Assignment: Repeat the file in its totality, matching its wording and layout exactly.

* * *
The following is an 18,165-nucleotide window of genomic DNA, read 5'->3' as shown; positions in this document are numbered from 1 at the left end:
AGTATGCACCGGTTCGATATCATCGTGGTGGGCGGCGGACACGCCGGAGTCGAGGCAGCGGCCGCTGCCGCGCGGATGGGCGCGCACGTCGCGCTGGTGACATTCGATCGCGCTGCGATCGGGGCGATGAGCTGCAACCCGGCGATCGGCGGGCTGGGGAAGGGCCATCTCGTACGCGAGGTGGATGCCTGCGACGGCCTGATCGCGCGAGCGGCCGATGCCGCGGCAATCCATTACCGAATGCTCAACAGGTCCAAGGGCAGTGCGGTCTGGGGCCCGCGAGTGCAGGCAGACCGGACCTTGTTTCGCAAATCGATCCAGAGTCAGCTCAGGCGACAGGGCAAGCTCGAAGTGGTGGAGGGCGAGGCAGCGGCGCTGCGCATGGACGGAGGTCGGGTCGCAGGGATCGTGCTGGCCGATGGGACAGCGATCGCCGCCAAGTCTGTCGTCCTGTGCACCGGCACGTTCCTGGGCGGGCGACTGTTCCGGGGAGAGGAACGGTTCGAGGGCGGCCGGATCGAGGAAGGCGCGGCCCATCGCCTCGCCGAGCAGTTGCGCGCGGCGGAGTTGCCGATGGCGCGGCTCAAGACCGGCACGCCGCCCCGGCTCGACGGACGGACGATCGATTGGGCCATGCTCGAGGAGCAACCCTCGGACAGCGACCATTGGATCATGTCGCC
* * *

The following is an 18,165-nucleotide window of genomic DNA, read 5'->3' as shown; positions in this document are numbered from 1 at the left end:
AGTATGCACCGGTTCGATATCATCGTGGTGGGCGGCGGACACGCCGGAGTCGAGGCAGCGGCCGCTGCCGCGCGGATGGGCGCGCACGTCGCGCTGGTGACATTCGATCGCGCTGCGATCGGGGCGATGAGCTGCAACCCGGCGATCGGCGGGCTGGGGAAGGGCCATCTCGTACGCGAGGTGGATGCCTGCGACGGCCTGATCGCGCGAGCGGCCGATGCCGCGGCAATCCATTACCGAATGCTCAACAGGTCCAAGGGCAGTGCGGTCTGGGGCCCGCGAGTGCAGGCAGACCGGACCTTGTTTCGCAAATCGATCCAGAGTCAGCTCAGGCGACAGGGCAAGCTCGAAGTGGTGGAGGGCGAGGCAGCGGCGCTGCGCATGGACGGAGGTCGGGTCGCAGGGATCGTGCTGGCCGATGGGACAGCGATCGCCGCCAAGTCTGTCGTCCTGTGCACCGGCACGTTCCTGGGCGGGCGACTGTTCCGGGGAGAGGAACGGTTCGAGGGCGGCCGGATCGAGGAAGGCGCGGCCCATCGCCTCGCCGAGCAGTTGCGCGCGGCGGAGTTGCCGATGGCGCGGCTCAAGACCGGCACGCCGCCCCGGCTCGACGGACGGACGATCGATTGGGCCATGCTCGAGGAGCAACCCTCGGACAGCGACCATTGGATCATGTCGCC